Maybe you are wondering how to get your kids from lazy summer days of sleeping in and staying up late to early school mornings of being dressed and out the door by 8. Not to worry! We have scoured the internet to find all the best tips for transitioning back to school for you.
1. Ease back into a school based sleep schedule. Those early mornings will be here soon so start putting the kids to bed and waking them earlier a week or two before school starts. Kids aged 5-12 years need 10-11 hours of sleep. WebMD recommends:
“Begin with a wake up time that is about an hour earlier than usual. For example, if your 6-year-old goes to bed at 9 p.m. during the summer and needs to get back to an 8 p.m. bedtime for school, begin by waking her up at 7 a.m. instead of letting her sleep until 8. Then try inching her bedtime back the next night to 8:30 p.m. On day two, wake her up at 6:30 a.m. and aim for an 8 p.m. bedtime.”
2. Get your family’s calendar organized. All the soccer practices, school holidays, and Gideon center visits need to marked clearly on one calendar where you can see everything coming up to avoid surprises and missed appointments. Organized Home suggests:
Add other calendars to Calendar Central: school lunch menus, class assignment sheets, sports practice schedules. When the room mother calls for field trip volunteers, you’ll know at a glance whether you’re free to join the group on the bus that day.
3. Go visit the school and meet the teacher. If your child is able to get to know his new classroom in advance, this make him more comfortable when he returns. This is especially important with a child who has any back to school anxiety or if he is attending a new school. Familiarity breeds confidence! WebMD also give this tip:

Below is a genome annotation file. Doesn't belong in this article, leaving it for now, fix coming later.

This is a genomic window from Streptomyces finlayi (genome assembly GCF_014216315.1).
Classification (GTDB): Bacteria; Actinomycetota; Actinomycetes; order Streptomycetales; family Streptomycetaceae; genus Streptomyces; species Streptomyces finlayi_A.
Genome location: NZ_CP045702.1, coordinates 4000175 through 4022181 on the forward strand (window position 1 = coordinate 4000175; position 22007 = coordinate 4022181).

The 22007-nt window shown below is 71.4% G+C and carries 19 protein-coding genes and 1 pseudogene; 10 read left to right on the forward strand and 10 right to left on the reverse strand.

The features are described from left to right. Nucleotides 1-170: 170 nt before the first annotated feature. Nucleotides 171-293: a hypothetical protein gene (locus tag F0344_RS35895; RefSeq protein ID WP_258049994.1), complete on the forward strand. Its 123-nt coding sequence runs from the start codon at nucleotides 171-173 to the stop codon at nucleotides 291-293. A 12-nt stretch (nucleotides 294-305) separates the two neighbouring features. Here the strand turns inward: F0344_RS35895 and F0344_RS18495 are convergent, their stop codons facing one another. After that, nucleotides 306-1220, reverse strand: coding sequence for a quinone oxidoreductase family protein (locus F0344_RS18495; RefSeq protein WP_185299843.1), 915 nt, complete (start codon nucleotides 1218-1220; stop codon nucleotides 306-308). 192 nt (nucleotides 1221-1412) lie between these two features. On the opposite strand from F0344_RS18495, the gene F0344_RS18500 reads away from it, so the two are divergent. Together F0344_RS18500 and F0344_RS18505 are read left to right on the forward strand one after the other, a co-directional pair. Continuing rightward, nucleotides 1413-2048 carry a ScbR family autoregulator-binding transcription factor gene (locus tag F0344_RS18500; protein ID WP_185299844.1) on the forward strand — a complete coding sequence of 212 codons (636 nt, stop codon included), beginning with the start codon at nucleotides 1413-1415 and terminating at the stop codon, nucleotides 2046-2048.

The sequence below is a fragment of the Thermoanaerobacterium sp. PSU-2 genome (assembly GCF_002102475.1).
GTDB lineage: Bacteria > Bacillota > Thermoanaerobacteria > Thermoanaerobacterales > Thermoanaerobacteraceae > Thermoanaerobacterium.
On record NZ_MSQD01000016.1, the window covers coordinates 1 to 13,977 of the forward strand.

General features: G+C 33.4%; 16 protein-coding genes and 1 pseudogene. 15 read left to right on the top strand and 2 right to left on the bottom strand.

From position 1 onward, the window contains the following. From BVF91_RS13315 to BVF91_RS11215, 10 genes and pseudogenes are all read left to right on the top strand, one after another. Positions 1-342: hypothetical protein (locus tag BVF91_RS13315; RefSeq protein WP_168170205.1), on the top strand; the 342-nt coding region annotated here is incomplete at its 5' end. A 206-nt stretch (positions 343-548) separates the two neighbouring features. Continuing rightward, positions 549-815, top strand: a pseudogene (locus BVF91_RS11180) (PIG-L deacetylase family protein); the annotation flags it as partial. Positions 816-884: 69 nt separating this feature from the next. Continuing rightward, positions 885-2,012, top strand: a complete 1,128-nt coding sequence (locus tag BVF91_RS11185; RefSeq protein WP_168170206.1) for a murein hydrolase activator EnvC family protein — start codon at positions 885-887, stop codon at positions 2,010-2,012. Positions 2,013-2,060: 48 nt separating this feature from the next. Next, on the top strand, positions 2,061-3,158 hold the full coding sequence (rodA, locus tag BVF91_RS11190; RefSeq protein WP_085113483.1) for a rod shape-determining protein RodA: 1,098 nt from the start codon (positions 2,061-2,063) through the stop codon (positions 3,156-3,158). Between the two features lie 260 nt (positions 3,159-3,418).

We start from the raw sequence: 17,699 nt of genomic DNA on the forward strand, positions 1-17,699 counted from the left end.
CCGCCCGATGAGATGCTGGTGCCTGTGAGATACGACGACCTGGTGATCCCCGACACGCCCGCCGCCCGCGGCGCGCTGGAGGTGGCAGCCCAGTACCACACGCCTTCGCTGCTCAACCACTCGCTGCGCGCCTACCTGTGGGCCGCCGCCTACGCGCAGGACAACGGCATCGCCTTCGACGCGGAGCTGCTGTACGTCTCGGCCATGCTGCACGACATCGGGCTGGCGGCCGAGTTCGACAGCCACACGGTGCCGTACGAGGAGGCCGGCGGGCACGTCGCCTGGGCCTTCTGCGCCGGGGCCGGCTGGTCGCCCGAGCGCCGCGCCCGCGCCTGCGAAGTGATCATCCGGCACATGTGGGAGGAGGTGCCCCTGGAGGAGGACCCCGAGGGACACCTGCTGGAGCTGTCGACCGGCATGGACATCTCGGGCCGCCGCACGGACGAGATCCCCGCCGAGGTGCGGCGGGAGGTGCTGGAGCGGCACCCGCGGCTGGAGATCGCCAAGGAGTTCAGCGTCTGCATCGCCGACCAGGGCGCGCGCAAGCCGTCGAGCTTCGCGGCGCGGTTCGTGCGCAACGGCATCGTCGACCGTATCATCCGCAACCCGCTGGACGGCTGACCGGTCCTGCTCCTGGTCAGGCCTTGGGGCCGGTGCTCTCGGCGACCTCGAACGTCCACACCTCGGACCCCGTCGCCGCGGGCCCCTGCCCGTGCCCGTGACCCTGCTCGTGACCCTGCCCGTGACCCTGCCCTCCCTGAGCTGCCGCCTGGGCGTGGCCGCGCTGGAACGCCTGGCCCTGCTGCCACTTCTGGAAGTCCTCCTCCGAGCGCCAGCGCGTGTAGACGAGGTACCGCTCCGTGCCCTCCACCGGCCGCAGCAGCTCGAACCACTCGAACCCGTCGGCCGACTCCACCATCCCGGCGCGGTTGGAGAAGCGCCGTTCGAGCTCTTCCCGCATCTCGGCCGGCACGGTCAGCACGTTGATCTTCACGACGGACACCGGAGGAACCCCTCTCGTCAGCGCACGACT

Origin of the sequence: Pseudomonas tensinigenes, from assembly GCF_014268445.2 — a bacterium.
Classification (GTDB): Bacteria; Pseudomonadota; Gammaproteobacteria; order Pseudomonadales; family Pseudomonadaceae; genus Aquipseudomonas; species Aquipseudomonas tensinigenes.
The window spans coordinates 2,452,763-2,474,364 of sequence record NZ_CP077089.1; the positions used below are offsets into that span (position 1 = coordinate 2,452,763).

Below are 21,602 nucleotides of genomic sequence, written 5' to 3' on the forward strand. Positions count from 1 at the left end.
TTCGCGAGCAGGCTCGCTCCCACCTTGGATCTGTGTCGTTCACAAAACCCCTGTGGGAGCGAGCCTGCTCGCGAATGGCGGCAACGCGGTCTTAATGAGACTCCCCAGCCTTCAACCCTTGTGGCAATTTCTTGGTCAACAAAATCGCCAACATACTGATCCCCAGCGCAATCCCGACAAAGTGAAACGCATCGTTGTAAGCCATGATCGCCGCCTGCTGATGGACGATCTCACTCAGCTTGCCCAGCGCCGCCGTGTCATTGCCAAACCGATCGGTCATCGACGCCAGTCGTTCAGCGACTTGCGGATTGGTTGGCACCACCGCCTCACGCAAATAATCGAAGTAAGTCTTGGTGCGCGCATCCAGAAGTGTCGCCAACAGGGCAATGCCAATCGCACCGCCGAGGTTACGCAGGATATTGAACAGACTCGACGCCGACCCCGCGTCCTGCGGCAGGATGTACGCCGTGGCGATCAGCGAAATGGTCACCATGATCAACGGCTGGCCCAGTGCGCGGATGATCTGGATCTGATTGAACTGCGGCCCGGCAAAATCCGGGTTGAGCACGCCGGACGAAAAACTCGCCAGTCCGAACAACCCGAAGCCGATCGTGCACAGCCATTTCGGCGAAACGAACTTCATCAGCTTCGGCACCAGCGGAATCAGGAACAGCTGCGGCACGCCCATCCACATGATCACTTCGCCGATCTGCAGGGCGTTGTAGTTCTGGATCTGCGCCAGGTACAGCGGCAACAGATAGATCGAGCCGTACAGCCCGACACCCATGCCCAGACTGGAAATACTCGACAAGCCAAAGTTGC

“These are good opportunities for you to meet the key players: your child’s teachers, school counselors, the principal, and most importantly, front desk staff. “The secretaries know everything and are the first people children see when they arrive at school every day.”
4. Create a structured morning routine. Is there anything more crazy than trying to get out the door in the morning while trying to find last night’s homework, pack lunches, and finish your own breakfast? Oh, and did the kids brush their teeth?! Do yourself a favor and write out a morning to do list. You could even laminate for the kids to check off each morning as they complete tasks. This helps them remember what is still needed without you repeating yourself 8 times. Here are some printable options from Family Education.com and Pinterest. Lifehacker offers this protip:
“Once you have picked a morning routine for kids, go through all of the steps with them, talking about each step as you go along your morning. This will help you recognize any glitches or perhaps the need to re-order some of the steps.”
5. Plan out lunches in advance. Here are ton of lunch ideas from 100 Days of Real Food. Or search Pinterest. Batch as much food prep together as possible. Giving out a bag of baby carrots each day? Create each day’s portion as one task and then you only have to grab a bag later. Here’s some money and time saving bonuses from Cometogetherkids.com: